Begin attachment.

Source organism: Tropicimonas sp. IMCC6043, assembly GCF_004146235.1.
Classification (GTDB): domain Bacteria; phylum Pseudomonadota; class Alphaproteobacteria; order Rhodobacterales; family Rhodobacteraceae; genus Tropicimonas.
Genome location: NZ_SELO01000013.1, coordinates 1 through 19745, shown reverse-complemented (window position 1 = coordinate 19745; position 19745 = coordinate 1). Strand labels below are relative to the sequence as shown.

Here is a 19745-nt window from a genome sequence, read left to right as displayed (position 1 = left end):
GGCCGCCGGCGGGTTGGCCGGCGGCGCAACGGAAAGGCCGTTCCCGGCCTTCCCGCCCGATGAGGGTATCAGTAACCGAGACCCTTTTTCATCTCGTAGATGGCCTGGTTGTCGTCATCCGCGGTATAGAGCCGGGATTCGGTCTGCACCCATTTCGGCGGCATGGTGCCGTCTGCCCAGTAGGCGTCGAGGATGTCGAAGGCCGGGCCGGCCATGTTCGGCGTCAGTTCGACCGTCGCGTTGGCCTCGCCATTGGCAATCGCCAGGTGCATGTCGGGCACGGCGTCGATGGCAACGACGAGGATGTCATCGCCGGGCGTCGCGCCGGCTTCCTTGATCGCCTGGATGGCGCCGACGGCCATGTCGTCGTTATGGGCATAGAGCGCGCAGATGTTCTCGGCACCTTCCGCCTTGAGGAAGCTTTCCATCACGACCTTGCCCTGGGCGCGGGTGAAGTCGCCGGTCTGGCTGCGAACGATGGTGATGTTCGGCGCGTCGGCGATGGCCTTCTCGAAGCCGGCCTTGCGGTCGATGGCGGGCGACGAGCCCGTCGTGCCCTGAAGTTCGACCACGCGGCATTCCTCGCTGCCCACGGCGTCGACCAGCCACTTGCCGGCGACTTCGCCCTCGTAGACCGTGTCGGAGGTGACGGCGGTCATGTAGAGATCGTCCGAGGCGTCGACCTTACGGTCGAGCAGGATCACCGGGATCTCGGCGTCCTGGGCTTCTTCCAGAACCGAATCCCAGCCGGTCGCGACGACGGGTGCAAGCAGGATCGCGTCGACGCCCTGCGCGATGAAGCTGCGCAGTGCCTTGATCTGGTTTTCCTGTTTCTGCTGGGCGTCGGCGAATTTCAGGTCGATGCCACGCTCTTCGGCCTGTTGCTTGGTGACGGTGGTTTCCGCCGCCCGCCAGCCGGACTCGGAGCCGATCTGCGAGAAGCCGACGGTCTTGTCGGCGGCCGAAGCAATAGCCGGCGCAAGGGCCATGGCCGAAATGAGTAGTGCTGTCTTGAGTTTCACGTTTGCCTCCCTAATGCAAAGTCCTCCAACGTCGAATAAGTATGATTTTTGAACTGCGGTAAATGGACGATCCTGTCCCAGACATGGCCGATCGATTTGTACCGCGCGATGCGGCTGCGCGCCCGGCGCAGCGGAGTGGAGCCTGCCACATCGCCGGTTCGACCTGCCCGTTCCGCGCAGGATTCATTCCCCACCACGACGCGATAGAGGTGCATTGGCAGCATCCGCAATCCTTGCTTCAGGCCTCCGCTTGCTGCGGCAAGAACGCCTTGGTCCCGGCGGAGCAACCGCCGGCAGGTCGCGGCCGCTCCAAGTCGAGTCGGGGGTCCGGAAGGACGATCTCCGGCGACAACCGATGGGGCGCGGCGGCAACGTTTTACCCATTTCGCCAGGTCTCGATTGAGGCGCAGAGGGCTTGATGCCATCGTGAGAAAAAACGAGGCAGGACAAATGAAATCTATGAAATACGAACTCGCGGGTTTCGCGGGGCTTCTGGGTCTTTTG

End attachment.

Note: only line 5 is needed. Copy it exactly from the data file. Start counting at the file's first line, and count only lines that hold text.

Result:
GGCCGCCGGCGGGTTGGCCGGCGGCGCAACGGAAAGGCCGTTCCCGGCCTTCCCGCCCGATGAGGGTATCAGTAACCGAGACCCTTTTTCATCTCGTAGATGGCCTGGTTGTCGTCATCCGCGGTATAGAGCCGGGATTCGGTCTGCACCCATTTCGGCGGCATGGTGCCGTCTGCCCAGTAGGCGTCGAGGATGTCGAAGGCCGGGCCGGCCATGTTCGGCGTCAGTTCGACCGTCGCGTTGGCCTCGCCATTGGCAATCGCCAGGTGCATGTCGGGCACGGCGTCGATGGCAACGACGAGGATGTCATCGCCGGGCGTCGCGCCGGCTTCCTTGATCGCCTGGATGGCGCCGACGGCCATGTCGTCGTTATGGGCATAGAGCGCGCAGATGTTCTCGGCACCTTCCGCCTTGAGGAAGCTTTCCATCACGACCTTGCCCTGGGCGCGGGTGAAGTCGCCGGTCTGGCTGCGAACGATGGTGATGTTCGGCGCGTCGGCGATGGCCTTCTCGAAGCCGGCCTTGCGGTCGATGGCGGGCGACGAGCCCGTCGTGCCCTGAAGTTCGACCACGCGGCATTCCTCGCTGCCCACGGCGTCGACCAGCCACTTGCCGGCGACTTCGCCCTCGTAGACCGTGTCGGAGGTGACGGCGGTCATGTAGAGATCGTCCGAGGCGTCGACCTTACGGTCGAGCAGGATCACCGGGATCTCGGCGTCCTGGGCTTCTTCCAGAACCGAATCCCAGCCGGTCGCGACGACGGGTGCAAGCAGGATCGCGTCGACGCCCTGCGCGATGAAGCTGCGCAGTGCCTTGATCTGGTTTTCCTGTTTCTGCTGGGCGTCGGCGAATTTCAGGTCGATGCCACGCTCTTCGGCCTGTTGCTTGGTGACGGTGGTTTCCGCCGCCCGCCAGCCGGACTCGGAGCCGATCTGCGAGAAGCCGACGGTCTTGTCGGCGGCCGAAGCAATAGCCGGCGCAAGGGCCATGGCCGAAATGAGTAGTGCTGTCTTGAGTTTCACGTTTGCCTCCCTAATGCAAAGTCCTCCAACGTCGAATAAGTATGATTTTTGAACTGCGGTAAATGGACGATCCTGTCCCAGACATGGCCGATCGATTTGTACCGCGCGATGCGGCTGCGCGCCCGGCGCAGCGGAGTGGAGCCTGCCACATCGCCGGTTCGACCTGCCCGTTCCGCGCAGGATTCATTCCCCACCACGACGCGATAGAGGTGCATTGGCAGCATCCGCAATCCTTGCTTCAGGCCTCCGCTTGCTGCGGCAAGAACGCCTTGGTCCCGGCGGAGCAACCGCCGGCAGGTCGCGGCCGCTCCAAGTCGAGTCGGGGGTCCGGAAGGACGATCTCCGGCGACAACCGATGGGGCGCGGCGGCAACGTTTTACCCATTTCGCCAGGTCTCGATTGAGGCGCAGAGGGCTTGATGCCATCGTGAGAAAAAACGAGGCAGGACAAATGAAATCTATGAAATACGAACTCGCGGGTTTCGCGGGGCTTCTGGGTCTTTTG